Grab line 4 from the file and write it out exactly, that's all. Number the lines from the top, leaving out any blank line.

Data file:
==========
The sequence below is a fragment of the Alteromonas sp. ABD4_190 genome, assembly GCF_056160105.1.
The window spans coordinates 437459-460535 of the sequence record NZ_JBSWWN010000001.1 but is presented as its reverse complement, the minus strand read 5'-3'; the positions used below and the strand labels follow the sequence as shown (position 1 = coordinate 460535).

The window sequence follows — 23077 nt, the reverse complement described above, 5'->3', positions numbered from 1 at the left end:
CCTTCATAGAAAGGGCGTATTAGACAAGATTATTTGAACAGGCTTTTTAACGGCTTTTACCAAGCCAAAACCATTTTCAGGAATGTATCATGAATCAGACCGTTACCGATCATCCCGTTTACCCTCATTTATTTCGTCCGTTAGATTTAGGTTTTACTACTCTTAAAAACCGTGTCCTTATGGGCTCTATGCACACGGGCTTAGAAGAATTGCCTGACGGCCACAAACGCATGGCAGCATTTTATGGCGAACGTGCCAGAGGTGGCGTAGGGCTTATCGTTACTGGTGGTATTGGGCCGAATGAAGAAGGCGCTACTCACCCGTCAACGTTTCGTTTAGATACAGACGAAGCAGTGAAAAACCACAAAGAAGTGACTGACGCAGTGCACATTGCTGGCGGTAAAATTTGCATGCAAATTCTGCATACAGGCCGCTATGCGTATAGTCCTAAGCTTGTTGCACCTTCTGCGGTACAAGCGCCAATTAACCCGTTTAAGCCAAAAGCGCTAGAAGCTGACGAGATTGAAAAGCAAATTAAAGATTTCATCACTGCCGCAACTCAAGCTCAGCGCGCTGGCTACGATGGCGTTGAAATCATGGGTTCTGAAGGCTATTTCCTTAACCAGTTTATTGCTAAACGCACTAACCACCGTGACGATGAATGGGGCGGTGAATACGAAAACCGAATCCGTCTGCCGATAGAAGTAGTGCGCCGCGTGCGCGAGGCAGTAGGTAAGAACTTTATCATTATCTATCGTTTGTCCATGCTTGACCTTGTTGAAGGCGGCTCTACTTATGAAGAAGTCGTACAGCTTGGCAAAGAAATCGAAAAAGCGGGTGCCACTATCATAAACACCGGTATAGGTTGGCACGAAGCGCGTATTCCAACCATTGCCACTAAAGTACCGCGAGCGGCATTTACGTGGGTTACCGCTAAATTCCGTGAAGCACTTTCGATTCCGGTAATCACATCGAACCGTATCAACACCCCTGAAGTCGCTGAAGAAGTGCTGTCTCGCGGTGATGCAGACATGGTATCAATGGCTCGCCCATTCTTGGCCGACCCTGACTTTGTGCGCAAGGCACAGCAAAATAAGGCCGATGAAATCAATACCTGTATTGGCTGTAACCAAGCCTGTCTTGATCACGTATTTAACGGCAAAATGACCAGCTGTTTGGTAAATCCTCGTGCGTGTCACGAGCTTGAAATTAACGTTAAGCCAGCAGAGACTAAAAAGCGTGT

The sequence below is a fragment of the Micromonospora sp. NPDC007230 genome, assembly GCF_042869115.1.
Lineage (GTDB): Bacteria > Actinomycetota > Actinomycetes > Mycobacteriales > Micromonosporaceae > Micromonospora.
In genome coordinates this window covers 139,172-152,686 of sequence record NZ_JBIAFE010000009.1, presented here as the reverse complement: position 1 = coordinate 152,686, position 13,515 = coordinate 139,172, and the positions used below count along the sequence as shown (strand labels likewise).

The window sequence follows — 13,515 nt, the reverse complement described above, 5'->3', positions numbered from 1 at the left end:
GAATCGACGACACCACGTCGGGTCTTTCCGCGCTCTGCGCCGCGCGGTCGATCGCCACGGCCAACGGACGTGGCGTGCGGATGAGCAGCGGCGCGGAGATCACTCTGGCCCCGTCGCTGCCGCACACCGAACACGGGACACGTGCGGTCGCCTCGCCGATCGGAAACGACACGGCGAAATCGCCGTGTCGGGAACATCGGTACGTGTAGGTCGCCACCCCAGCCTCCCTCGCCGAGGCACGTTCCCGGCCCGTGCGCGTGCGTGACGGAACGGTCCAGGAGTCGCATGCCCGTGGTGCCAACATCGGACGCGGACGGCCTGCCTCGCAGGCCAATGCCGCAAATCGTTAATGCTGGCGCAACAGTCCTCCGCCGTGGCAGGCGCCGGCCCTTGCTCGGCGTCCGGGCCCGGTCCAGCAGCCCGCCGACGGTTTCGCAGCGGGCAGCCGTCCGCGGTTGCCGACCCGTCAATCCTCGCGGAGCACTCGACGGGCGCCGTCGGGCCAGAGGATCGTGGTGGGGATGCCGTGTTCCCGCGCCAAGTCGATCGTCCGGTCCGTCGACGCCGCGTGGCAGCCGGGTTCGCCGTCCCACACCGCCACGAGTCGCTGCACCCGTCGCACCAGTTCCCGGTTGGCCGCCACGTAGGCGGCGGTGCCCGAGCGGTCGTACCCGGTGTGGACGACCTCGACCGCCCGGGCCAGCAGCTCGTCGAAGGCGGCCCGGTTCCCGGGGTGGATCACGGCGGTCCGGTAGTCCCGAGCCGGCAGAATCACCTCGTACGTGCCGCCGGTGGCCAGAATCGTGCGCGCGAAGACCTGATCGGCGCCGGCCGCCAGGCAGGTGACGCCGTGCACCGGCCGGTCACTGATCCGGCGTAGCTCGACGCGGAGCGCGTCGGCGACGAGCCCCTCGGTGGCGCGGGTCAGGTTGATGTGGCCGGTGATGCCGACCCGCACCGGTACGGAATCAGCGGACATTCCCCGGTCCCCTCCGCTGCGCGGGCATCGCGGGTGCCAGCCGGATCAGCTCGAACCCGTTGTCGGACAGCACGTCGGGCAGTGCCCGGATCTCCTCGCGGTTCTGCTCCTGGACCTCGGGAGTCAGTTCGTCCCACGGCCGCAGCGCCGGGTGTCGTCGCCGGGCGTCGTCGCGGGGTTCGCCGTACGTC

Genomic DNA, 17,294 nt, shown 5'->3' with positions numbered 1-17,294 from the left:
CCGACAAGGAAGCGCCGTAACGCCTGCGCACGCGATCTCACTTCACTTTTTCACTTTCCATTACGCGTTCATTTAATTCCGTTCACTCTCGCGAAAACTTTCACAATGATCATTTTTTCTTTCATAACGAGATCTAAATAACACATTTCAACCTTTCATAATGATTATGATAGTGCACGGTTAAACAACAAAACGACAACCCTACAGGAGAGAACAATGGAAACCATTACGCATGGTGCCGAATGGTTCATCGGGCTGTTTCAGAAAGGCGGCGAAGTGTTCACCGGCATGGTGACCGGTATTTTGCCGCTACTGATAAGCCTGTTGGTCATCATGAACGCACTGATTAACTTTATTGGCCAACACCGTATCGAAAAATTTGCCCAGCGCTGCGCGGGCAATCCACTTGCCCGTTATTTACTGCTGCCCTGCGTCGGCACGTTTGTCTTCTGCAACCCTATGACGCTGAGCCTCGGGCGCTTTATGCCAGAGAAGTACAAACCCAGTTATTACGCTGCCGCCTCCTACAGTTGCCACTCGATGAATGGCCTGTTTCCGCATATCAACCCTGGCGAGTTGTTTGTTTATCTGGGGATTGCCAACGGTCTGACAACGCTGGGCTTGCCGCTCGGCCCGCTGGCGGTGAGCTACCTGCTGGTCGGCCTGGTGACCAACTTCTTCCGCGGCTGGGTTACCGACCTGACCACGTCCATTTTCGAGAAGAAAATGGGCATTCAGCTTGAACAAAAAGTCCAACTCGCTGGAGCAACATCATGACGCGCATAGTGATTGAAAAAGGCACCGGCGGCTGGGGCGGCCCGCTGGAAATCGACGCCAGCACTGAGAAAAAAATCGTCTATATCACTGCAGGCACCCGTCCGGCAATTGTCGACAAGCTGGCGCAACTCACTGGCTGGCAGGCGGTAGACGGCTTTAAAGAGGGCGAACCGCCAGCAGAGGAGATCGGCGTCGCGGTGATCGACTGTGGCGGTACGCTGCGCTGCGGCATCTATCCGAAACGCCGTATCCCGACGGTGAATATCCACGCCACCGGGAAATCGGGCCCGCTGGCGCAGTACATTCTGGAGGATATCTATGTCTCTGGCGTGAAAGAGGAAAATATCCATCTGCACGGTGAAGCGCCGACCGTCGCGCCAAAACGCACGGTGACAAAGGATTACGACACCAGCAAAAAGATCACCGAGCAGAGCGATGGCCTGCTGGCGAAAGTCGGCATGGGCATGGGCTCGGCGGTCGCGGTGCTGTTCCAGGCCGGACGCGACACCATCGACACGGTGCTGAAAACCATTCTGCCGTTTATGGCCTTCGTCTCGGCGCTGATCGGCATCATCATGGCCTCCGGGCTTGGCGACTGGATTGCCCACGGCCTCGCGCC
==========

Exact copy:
CCTTCATAGAAAGGGCGTATTAGACAAGATTATTTGAACAGGCTTTTTAACGGCTTTTACCAAGCCAAAACCATTTTCAGGAATGTATCATGAATCAGACCGTTACCGATCATCCCGTTTACCCTCATTTATTTCGTCCGTTAGATTTAGGTTTTACTACTCTTAAAAACCGTGTCCTTATGGGCTCTATGCACACGGGCTTAGAAGAATTGCCTGACGGCCACAAACGCATGGCAGCATTTTATGGCGAACGTGCCAGAGGTGGCGTAGGGCTTATCGTTACTGGTGGTATTGGGCCGAATGAAGAAGGCGCTACTCACCCGTCAACGTTTCGTTTAGATACAGACGAAGCAGTGAAAAACCACAAAGAAGTGACTGACGCAGTGCACATTGCTGGCGGTAAAATTTGCATGCAAATTCTGCATACAGGCCGCTATGCGTATAGTCCTAAGCTTGTTGCACCTTCTGCGGTACAAGCGCCAATTAACCCGTTTAAGCCAAAAGCGCTAGAAGCTGACGAGATTGAAAAGCAAATTAAAGATTTCATCACTGCCGCAACTCAAGCTCAGCGCGCTGGCTACGATGGCGTTGAAATCATGGGTTCTGAAGGCTATTTCCTTAACCAGTTTATTGCTAAACGCACTAACCACCGTGACGATGAATGGGGCGGTGAATACGAAAACCGAATCCGTCTGCCGATAGAAGTAGTGCGCCGCGTGCGCGAGGCAGTAGGTAAGAACTTTATCATTATCTATCGTTTGTCCATGCTTGACCTTGTTGAAGGCGGCTCTACTTATGAAGAAGTCGTACAGCTTGGCAAAGAAATCGAAAAAGCGGGTGCCACTATCATAAACACCGGTATAGGTTGGCACGAAGCGCGTATTCCAACCATTGCCACTAAAGTACCGCGAGCGGCATTTACGTGGGTTACCGCTAAATTCCGTGAAGCACTTTCGATTCCGGTAATCACATCGAACCGTATCAACACCCCTGAAGTCGCTGAAGAAGTGCTGTCTCGCGGTGATGCAGACATGGTATCAATGGCTCGCCCATTCTTGGCCGACCCTGACTTTGTGCGCAAGGCACAGCAAAATAAGGCCGATGAAATCAATACCTGTATTGGCTGTAACCAAGCCTGTCTTGATCACGTATTTAACGGCAAAATGACCAGCTGTTTGGTAAATCCTCGTGCGTGTCACGAGCTTGAAATTAACGTTAAGCCAGCAGAGACTAAAAAGCGTGT